Who’d be a banker? Hot on the heels of LIBOR and PPI, the financial services sector now has another reputational issue to solve. It has the second-largest gender pay gap in the UK after only the construction industry. Banks are under increasing pressure to show they are taking steps to decrease this gap and bring more women into senior level roles. And with social awareness campaigns like #PayMeToo and government initiatives such as the Women In Finance Charter, the clock is ticking .

Over the last six months, Wilbury Stratton has conducted gender diversity projects for two of the Big Five UK banks. Unsurprisingly, both vividly demonstrated the struggle that banks still face to attract female talent. Aggregated perception analysis studies across both projects indicate that on average women are 14 percent more likely than men to rate banks as ‘poor’ or ‘very poor’ as prospective employers. But interestingly, if you speak to women already in banks, the perception is markedly different.

Female professionals outside the industry perceive banks as having ‘unsupportive working environments’, ‘a negative culture’ and ‘outdated, misogynistic attitudes’. These views were less often shared by sources currently employed in banks who, naturally, were better informed about the industry and the progress it has made in creating a more equitable workplace.

Several HRDs at major banks confirmed that the main struggle is “getting women through the door”. This indicates that recent changes in the financial services culture are not yet getting through to the wider market and the latent talent pool that sits outside the industry.

What then can financial services firms do to broadcast their changing attitudes and signal their commitment to an inclusive, gender diverse environment?

Based on our consistent engagement with industry thought leaders, Wilbury Stratton is able to present some common factors which have been successful in allowing firms to communicate their gender diversity. These are as follows:

Co-ordination of activity across functions – Firms which have ensured a close collaboration between marketing and HR functions express less of a concern about attracting female talent. They believe their joined-up approach to employer branding work guarantees that increasing amounts of women will have a positive view of the business. Furthermore, HRDs recommend close liaison between HR & Talent Acquisition for exactly the same reasons. As one HRD put it, “if everyone sings from the same hymn sheet, the tune is a lot louder”.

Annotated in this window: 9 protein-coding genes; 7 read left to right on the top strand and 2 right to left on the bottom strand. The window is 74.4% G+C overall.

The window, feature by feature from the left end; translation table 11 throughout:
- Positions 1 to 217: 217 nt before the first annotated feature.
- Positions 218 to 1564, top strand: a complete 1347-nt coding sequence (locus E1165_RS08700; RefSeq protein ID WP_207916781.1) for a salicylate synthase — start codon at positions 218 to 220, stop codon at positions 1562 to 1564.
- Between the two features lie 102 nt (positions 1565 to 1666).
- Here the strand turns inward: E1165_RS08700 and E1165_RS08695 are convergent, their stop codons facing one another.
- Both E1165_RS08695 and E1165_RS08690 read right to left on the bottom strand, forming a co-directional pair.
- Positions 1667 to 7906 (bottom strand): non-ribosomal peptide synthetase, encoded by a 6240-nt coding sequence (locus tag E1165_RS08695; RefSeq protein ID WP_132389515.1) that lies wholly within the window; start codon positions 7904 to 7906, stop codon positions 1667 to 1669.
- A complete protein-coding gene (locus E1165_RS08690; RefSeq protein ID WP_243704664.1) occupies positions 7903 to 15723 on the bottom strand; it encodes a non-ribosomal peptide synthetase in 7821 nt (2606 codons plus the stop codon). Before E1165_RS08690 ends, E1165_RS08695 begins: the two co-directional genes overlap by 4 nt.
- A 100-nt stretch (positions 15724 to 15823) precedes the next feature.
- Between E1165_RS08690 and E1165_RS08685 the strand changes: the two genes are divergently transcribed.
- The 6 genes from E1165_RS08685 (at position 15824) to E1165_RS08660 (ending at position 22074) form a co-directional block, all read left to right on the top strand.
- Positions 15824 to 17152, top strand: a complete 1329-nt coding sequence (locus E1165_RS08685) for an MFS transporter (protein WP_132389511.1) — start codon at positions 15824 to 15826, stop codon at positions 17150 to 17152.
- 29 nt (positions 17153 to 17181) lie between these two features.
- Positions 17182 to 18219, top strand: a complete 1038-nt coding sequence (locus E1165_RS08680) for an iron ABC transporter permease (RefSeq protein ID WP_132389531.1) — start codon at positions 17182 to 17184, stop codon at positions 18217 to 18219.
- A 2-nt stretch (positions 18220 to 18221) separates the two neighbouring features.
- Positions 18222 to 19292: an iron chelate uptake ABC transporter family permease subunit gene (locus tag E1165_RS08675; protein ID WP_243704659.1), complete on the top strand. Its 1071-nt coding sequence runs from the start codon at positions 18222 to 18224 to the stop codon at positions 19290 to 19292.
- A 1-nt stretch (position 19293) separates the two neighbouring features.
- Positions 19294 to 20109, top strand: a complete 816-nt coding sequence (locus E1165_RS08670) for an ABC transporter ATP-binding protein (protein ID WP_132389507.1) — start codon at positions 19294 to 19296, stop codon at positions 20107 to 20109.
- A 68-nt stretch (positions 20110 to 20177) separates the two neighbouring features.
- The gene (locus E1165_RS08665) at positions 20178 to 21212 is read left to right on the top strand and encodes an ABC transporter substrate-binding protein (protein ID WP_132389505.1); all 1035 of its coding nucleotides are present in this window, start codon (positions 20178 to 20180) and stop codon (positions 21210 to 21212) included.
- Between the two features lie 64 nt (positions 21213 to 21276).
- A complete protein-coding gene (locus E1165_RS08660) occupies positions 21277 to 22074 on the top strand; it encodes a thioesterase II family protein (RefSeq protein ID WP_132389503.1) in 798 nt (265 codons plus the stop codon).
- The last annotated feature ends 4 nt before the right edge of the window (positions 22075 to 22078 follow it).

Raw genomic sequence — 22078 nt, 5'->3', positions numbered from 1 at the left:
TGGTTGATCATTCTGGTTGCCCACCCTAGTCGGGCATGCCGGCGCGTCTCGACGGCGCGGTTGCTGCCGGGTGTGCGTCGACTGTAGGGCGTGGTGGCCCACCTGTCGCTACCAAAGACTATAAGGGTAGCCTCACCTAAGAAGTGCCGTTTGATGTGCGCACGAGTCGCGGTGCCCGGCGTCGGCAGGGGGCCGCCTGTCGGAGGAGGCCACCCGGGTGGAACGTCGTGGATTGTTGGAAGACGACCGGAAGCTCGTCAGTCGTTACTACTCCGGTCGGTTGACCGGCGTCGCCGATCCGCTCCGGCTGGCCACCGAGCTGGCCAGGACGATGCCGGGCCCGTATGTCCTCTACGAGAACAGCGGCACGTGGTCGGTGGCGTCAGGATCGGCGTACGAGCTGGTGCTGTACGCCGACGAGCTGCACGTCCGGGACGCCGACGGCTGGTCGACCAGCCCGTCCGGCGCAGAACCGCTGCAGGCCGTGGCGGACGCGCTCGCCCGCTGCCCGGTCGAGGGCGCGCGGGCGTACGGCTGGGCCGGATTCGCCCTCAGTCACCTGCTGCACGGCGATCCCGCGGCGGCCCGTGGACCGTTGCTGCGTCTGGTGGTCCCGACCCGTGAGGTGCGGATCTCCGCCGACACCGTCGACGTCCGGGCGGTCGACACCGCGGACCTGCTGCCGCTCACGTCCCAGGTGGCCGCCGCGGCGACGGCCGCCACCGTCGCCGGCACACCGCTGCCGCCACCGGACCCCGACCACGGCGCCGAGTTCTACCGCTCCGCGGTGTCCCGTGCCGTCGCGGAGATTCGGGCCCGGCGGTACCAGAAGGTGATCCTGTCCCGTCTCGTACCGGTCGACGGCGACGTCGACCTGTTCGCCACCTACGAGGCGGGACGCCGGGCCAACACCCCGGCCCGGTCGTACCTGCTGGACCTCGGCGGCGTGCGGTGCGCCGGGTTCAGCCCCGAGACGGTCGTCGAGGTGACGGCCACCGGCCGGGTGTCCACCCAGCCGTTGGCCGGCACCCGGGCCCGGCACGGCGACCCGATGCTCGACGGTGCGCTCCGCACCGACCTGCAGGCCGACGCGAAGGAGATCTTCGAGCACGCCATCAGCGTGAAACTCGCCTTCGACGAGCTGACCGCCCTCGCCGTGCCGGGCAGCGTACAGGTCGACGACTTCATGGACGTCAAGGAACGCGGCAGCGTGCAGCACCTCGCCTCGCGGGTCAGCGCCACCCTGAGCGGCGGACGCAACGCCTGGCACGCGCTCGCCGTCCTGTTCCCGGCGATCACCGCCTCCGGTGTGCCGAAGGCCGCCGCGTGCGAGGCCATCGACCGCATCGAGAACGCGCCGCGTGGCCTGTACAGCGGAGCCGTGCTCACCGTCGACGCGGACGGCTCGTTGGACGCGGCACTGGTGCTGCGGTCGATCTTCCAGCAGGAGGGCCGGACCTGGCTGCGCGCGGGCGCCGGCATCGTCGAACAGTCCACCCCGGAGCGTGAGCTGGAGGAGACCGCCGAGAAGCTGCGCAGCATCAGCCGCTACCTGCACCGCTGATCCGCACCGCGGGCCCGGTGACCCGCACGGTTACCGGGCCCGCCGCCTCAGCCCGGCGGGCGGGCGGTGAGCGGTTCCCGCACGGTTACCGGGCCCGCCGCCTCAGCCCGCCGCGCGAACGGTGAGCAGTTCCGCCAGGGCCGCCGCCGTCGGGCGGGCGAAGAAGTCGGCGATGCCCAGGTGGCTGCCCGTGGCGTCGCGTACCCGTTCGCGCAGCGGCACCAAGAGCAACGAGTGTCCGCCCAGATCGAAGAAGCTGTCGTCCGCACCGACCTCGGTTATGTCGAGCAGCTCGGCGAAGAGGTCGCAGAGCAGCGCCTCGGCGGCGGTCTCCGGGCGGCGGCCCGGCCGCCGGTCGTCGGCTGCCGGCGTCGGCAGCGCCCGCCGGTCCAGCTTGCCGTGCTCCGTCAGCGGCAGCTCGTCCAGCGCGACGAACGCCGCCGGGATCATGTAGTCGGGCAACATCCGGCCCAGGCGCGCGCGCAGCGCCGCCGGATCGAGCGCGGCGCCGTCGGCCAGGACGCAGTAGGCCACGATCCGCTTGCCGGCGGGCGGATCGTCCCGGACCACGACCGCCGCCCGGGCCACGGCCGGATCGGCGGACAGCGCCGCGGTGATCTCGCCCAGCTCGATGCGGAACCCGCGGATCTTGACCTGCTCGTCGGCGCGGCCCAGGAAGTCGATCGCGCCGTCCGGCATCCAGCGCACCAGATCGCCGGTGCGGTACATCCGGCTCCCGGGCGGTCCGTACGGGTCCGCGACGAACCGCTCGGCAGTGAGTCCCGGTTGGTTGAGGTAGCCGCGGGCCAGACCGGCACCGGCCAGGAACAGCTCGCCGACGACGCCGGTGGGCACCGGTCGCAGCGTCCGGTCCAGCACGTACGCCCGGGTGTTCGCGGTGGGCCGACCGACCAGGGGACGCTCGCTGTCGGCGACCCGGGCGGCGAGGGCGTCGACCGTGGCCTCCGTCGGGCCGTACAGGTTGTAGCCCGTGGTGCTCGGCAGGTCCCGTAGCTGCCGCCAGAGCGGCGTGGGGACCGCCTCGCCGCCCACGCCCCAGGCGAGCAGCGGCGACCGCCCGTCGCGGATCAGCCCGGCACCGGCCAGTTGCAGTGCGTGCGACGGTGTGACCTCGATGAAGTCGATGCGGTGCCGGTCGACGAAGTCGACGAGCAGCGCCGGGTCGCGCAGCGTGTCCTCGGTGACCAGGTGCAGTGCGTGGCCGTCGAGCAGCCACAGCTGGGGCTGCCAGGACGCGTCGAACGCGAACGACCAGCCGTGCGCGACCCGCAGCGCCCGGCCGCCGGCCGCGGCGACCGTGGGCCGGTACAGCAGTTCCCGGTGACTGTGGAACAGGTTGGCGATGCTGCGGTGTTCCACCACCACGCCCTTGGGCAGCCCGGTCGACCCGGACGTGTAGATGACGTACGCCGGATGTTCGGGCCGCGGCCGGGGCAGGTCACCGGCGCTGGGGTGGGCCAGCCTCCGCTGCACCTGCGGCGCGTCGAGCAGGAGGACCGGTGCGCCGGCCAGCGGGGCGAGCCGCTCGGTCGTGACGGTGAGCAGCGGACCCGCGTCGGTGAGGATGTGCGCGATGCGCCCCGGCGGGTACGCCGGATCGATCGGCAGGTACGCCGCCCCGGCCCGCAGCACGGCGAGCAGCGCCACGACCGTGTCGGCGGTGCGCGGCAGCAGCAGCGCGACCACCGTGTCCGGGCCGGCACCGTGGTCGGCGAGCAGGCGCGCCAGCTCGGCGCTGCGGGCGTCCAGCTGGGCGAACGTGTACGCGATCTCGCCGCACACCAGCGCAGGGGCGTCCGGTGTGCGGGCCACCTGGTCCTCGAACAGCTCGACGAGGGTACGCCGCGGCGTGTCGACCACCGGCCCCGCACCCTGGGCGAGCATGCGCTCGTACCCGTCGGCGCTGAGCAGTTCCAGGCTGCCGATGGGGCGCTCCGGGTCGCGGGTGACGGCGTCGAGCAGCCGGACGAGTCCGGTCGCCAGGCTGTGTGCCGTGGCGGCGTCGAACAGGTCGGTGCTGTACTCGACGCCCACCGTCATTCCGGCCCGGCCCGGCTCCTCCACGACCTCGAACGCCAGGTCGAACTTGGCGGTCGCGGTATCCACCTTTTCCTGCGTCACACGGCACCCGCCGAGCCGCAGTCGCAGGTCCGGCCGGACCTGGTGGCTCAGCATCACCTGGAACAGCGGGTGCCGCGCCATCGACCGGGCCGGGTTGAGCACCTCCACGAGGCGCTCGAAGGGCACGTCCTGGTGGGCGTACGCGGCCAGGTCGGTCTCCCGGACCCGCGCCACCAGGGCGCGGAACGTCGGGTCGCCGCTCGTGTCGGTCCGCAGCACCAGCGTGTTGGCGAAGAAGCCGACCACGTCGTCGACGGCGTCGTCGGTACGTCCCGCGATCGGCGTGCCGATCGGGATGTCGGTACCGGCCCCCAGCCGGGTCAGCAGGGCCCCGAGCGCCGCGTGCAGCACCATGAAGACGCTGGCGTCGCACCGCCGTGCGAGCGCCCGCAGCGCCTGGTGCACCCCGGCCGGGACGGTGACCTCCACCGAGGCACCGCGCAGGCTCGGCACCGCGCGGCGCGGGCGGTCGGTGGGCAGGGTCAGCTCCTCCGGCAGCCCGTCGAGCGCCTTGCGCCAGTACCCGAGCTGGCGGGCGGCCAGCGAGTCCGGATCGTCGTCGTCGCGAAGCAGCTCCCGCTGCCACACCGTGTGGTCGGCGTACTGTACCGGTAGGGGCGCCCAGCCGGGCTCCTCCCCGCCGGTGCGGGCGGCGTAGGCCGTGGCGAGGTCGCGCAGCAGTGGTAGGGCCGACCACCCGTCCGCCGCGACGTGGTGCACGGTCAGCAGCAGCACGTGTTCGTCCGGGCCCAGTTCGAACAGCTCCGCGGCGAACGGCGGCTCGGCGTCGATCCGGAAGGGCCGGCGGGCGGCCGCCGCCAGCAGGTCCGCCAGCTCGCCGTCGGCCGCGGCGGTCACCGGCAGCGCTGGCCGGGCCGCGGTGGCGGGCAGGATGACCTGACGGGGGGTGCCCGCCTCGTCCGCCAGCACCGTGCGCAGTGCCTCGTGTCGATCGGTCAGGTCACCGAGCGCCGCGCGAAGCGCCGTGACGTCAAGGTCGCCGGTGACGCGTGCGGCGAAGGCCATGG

Implementation of programmes focused on increasing women’s confidence/assertiveness – A number of HRDs emphasised the importance of frequent and plentiful initiatives. Not only do these have specific positive outcomes but, cumulatively, they reinforce a culture of inclusion. For example, a number of banks have rolled out schemes focused on increasing women’s confidence and assertiveness. This is seen as important in encouraging women to be bold in negotiating pay rises and promotions.

Global consistency – Most banks operate on a global scale, with multiple locations. This can lead to a lack of uniformity in tackling gender diversity issues. The danger is that a bank develops pockets of excellence but suffers from a negative global reputation. Thus, HRDs spoke passionately about the need to harmonise diversity initiatives. A globally integrated HR strategy means that all locations can aspire to – and quickly achieve – the standards of the best location.

Wilbury Stratton is a global talent insights organisation, supporting talent decisions for global leaders.